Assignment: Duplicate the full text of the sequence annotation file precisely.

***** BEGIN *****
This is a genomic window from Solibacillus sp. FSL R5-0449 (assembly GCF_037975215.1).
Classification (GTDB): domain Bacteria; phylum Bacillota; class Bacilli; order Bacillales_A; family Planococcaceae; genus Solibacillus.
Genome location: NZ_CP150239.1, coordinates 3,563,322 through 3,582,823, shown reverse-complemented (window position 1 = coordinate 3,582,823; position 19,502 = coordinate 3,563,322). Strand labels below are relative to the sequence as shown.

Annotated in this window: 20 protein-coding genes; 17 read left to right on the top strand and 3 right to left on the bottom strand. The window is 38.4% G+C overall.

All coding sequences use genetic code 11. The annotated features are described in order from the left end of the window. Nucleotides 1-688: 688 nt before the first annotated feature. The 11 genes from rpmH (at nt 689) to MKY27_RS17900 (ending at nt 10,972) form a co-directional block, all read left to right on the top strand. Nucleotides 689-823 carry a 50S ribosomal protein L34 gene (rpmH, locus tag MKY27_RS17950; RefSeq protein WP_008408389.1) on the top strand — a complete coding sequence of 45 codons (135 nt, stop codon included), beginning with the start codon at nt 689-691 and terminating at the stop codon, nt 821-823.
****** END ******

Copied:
This is a genomic window from Solibacillus sp. FSL R5-0449 (assembly GCF_037975215.1).
Classification (GTDB): domain Bacteria; phylum Bacillota; class Bacilli; order Bacillales_A; family Planococcaceae; genus Solibacillus.
Genome location: NZ_CP150239.1, coordinates 3,563,322 through 3,582,823, shown reverse-complemented (window position 1 = coordinate 3,582,823; position 19,502 = coordinate 3,563,322). Strand labels below are relative to the sequence as shown.

Annotated in this window: 20 protein-coding genes; 17 read left to right on the top strand and 3 right to left on the bottom strand. The window is 38.4% G+C overall.

All coding sequences use genetic code 11. The annotated features are described in order from the left end of the window. Nucleotides 1-688: 688 nt before the first annotated feature. The 11 genes from rpmH (at nt 689) to MKY27_RS17900 (ending at nt 10,972) form a co-directional block, all read left to right on the top strand. Nucleotides 689-823 carry a 50S ribosomal protein L34 gene (rpmH, locus tag MKY27_RS17950; RefSeq protein WP_008408389.1) on the top strand — a complete coding sequence of 45 codons (135 nt, stop codon included), beginning with the start codon at nt 689-691 and terminating at the stop codon, nt 821-823.